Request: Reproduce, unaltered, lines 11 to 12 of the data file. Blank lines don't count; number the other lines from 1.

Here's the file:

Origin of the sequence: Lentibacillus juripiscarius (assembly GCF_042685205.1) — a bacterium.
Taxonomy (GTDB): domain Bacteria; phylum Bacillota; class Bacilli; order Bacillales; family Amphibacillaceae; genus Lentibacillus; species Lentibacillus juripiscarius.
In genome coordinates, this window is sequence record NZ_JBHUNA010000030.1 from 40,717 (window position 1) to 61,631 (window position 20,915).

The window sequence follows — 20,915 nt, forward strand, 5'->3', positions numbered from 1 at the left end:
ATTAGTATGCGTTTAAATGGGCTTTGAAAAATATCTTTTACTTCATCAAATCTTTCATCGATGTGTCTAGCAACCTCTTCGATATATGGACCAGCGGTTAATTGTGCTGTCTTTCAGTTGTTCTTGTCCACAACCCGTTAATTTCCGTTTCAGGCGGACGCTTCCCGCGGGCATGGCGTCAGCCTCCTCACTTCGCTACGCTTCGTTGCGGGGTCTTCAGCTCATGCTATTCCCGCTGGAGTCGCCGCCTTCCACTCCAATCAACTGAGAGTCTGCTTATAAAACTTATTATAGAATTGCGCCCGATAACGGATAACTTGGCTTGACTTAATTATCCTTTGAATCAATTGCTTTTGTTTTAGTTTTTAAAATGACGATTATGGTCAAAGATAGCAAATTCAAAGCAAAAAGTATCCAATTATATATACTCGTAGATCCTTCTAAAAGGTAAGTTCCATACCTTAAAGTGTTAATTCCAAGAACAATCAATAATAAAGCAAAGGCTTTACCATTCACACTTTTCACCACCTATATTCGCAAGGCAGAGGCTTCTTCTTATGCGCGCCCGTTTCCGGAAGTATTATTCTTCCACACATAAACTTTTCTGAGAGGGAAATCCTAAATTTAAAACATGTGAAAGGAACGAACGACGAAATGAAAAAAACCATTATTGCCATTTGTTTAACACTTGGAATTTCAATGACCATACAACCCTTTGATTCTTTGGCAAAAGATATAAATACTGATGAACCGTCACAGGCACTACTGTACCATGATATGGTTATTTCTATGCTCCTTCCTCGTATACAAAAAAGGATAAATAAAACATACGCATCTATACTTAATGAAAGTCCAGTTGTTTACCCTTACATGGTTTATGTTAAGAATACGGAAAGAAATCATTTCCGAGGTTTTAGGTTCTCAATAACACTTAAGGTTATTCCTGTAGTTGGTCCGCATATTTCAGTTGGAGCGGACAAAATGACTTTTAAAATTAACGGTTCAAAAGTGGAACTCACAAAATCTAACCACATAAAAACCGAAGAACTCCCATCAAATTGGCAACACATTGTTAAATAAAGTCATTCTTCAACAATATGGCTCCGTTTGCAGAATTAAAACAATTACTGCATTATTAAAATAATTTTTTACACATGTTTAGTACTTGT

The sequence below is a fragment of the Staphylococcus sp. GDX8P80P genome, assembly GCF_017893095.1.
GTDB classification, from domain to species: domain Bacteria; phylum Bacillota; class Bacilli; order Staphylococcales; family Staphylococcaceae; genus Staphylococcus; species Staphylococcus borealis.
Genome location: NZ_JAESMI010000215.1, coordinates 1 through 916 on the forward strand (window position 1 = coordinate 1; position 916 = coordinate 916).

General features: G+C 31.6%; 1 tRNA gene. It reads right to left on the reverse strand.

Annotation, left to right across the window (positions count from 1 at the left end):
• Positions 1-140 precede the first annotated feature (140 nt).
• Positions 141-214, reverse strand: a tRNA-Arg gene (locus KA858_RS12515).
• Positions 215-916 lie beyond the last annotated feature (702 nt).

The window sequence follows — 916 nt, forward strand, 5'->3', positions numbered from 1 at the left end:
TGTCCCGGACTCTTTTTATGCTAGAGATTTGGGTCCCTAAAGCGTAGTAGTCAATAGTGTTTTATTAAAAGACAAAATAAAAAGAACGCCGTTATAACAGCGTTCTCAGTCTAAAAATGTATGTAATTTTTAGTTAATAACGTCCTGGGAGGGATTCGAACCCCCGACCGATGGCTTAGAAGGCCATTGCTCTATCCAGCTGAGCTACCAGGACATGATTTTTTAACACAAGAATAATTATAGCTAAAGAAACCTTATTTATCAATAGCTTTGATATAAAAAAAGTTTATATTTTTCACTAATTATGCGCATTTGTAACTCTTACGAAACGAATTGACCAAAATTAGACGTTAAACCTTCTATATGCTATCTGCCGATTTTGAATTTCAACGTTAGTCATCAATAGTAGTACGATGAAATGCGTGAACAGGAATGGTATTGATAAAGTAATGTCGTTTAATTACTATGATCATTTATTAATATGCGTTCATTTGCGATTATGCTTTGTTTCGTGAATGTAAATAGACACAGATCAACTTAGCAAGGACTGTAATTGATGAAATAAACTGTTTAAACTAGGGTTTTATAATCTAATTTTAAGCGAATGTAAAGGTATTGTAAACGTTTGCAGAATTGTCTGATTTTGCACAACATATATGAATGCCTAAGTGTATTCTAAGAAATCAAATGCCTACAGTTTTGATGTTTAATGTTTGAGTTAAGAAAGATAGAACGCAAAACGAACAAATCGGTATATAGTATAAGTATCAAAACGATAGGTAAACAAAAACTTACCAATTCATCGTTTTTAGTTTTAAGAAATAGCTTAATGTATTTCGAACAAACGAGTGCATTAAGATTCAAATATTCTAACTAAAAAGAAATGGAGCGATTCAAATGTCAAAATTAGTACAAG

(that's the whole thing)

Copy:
• Positions 1-140 precede the first annotated feature (140 nt).
• Positions 141-214, reverse strand: a tRNA-Arg gene (locus KA858_RS12515).